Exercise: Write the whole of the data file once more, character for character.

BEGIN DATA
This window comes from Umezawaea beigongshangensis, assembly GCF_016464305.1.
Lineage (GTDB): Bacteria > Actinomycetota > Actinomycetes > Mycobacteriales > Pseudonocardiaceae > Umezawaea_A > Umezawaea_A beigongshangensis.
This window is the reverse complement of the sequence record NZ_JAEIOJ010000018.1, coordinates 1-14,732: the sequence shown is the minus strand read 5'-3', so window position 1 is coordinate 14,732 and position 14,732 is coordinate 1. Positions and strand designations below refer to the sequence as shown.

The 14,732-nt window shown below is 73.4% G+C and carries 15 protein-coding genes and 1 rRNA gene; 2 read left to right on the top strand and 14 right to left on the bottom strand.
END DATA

This window comes from Umezawaea beigongshangensis, assembly GCF_016464305.1.
Lineage (GTDB): Bacteria > Actinomycetota > Actinomycetes > Mycobacteriales > Pseudonocardiaceae > Umezawaea_A > Umezawaea_A beigongshangensis.
This window is the reverse complement of the sequence record NZ_JAEIOJ010000018.1, coordinates 1-14,732: the sequence shown is the minus strand read 5'-3', so window position 1 is coordinate 14,732 and position 14,732 is coordinate 1. Positions and strand designations below refer to the sequence as shown.

The 14,732-nt window shown below is 73.4% G+C and carries 15 protein-coding genes and 1 rRNA gene; 2 read left to right on the top strand and 14 right to left on the bottom strand.